The budget [of Turn the River] was about $400,000. And I think every budget is its own aesthetic. At that budget level, we just knew that everything wasn’t going to be perfect and once you embrace that, then it is sort of liberating.
Watching the film I think that with a much bigger budget it might not have the same naturalistic feel, the same honesty.
I totally embrace that argument. I don’t know if it’s right or wrong but I embrace it. That feels right to me. It feels like if you threw more money at this, I don’t know how it would change it and I’m not quite sure it would change it for the better.
How did you work with your cinematographer (Herman Michael Otano)?
We spoke about a lot of films. We spoke about the color palette and the way we wanted this to look. And how comfortable he was going handheld and how far we could push that, both physically and aesthetically.
There aren’t that many movies that involve pool. The two most famous are The Hustler and The Color of Money. Both of those are shot very, very differently and neither could we emulate. The Hustler is pretty much shot on sticks; there is not a lot of movement. And The Color of Money moves all over the place.
Well, it’s Scorsese.
Right. Well if you think back to that film, there are sequences that the sequence alone would basically be our budget, so you can’t do that. And I felt that The Hustler was so much of its time that it would be inappropriate to make a current story shot that way.
Do books inform your filmmaking process?
There is a book called Playing off the Rail. It’s about a guy that is a stakehorse for a pool player. I liked it a lot, found it very interesting.
This next film, Midnight Sun, was inspired by… I went on vacation for a month and I didn’t want to pack a lot of books so I just took one: Richard Rhodes’ The Making of the Atomic Bomb, which is a 2500 page book. I just became very very involved with the book and started to think how a movie could come out of that. Now thankfully Richard Rhodes is the technical advisor on the film.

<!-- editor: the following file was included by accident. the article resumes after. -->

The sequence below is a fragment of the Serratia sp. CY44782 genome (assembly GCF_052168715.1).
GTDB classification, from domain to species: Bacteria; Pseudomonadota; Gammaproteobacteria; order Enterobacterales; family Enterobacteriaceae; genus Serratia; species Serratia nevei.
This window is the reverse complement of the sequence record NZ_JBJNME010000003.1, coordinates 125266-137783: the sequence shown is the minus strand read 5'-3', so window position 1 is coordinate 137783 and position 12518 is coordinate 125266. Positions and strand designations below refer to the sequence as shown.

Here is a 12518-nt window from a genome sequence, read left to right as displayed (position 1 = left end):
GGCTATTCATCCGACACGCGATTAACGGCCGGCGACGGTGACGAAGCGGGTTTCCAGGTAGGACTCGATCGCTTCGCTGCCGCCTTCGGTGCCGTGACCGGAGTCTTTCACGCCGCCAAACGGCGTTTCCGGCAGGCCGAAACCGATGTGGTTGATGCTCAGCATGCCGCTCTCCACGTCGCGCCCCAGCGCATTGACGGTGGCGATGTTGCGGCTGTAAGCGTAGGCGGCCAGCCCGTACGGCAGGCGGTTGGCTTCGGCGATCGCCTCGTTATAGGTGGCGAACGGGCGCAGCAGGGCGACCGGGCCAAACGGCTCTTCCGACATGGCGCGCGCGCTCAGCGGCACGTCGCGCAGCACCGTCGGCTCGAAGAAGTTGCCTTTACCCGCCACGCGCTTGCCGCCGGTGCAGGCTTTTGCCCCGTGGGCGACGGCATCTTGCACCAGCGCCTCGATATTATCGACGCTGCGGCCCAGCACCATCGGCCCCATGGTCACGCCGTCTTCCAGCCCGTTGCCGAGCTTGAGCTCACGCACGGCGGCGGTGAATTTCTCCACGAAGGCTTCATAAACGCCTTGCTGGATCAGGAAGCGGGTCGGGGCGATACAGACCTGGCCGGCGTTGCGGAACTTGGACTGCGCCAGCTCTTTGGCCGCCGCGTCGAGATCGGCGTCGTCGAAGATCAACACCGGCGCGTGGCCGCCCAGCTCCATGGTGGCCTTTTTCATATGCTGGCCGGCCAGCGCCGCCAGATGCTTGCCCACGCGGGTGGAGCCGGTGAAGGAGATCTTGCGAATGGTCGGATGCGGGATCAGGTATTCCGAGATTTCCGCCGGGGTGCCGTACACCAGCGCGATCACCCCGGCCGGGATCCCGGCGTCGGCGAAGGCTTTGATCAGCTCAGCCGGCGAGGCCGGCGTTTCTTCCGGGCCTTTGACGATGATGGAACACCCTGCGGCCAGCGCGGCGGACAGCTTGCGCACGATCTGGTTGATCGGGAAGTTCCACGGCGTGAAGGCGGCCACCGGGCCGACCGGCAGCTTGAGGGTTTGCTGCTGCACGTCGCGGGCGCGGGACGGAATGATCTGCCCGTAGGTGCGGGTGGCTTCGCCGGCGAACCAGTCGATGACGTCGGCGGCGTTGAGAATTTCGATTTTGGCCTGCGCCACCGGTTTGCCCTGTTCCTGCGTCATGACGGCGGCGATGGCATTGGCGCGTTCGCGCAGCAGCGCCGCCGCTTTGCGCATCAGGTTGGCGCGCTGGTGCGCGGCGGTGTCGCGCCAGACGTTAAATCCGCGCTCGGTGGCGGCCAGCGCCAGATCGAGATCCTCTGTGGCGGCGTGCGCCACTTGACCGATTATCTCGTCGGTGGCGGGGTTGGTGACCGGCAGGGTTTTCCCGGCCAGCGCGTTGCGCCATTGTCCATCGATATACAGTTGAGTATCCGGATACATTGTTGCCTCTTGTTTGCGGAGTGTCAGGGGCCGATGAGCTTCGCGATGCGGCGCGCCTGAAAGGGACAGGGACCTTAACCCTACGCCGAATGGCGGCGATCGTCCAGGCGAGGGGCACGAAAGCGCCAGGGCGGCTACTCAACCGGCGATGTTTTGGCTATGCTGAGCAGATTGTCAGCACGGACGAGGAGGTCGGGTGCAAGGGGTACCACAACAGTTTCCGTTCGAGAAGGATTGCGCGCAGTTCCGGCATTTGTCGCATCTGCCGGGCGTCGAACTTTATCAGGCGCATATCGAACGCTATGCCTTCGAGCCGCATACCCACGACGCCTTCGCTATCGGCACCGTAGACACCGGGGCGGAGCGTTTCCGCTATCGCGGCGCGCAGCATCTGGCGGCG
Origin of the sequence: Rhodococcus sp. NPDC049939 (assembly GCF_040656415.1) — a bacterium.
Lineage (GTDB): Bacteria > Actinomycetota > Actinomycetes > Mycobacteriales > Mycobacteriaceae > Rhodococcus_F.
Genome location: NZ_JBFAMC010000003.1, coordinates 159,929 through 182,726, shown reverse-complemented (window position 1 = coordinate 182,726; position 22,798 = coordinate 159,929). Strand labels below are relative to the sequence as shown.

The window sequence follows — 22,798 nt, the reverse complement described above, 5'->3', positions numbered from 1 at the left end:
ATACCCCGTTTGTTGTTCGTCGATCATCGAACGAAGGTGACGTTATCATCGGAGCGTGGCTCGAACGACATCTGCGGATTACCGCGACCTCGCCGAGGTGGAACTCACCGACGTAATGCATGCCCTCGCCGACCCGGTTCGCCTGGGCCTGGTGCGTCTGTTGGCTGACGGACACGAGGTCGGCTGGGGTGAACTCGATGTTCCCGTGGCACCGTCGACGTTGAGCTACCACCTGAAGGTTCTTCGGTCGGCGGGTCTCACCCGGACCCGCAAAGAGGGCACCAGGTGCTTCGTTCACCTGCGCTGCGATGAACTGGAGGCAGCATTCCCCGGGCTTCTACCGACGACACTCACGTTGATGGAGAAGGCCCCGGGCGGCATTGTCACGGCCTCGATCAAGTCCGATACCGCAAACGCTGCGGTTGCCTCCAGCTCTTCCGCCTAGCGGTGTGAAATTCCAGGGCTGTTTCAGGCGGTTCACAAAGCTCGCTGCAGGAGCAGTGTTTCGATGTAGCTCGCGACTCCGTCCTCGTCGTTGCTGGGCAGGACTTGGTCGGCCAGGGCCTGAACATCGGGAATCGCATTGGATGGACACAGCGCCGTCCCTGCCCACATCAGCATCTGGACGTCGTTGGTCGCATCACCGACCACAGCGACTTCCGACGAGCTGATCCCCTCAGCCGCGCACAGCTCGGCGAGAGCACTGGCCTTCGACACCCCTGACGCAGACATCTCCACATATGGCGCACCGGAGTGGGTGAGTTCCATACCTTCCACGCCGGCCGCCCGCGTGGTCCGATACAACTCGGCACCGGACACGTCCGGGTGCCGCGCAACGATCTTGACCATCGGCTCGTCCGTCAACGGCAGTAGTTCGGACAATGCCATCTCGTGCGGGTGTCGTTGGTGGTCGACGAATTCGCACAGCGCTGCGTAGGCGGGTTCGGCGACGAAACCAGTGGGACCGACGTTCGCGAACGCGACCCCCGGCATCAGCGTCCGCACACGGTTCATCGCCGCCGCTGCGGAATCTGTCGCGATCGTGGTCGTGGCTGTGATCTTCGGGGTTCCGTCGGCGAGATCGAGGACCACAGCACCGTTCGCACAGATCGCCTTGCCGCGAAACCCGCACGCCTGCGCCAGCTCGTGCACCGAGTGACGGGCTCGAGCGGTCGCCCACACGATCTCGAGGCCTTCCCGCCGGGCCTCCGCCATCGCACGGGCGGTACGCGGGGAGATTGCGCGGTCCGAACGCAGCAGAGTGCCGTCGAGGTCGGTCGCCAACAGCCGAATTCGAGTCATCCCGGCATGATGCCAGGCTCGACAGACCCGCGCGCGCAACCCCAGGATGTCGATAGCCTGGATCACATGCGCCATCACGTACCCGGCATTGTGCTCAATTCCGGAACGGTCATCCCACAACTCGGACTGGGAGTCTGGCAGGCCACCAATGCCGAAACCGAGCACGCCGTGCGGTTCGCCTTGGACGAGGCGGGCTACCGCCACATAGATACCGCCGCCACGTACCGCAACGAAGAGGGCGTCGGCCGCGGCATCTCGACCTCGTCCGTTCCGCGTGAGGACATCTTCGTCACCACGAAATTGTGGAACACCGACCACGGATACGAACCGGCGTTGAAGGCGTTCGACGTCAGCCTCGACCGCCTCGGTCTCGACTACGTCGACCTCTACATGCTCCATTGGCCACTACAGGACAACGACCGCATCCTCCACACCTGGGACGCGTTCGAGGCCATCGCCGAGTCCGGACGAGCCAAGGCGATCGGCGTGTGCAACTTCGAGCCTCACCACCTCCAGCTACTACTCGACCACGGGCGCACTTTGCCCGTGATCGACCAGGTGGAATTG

How do you use the internet to your advantage?
Boy, that’s a great question. I don’t and I need to.
When we did Turn the River, we made the mistake I believe in that we tried to stay off the radar until the movie was made. In the end, I think that was a mistake on my part. I should not have done that because this really was when the internet and film were kissing cousins. Most of the film community was online, talking about other projects, watching other projects, and because we weren’t there, it made for the introduction of the film harder.
This all saying that I’m terrible at it but I need to get good at it or work with people who are good at it.
Finally, how do you work with your actors?
I assume that they know exactly what they’re doing. And I really believe that there is no such thing as hustling a performance out of somebody. I’ve heard many directors say, “Yeah, I got a great performance out of that guy”. I really rebel against that.
By and large, I try to let every actor do what they want to do as long as we all know we are telling the same story. One of my jobs as a director is to make sure that everybody (all the actors, the keys) that we’re all telling the same story.
And then if things seem to be not going the pace or slightly wrong, then I just get in and because I’m an actor the conversation could sound something like, “You know when you hit that corner, maybe just trim the corner a little bit tighter,” and I think anybody standing there that isn’t an actor would be like, “What the fuck are you talking about?” But actors tend to speak the same way, to think the same way.
And then if that doesn’t work, and we’re seriously up a creek, I am all about just going with pace. Pace will get you out of jail, sometimes.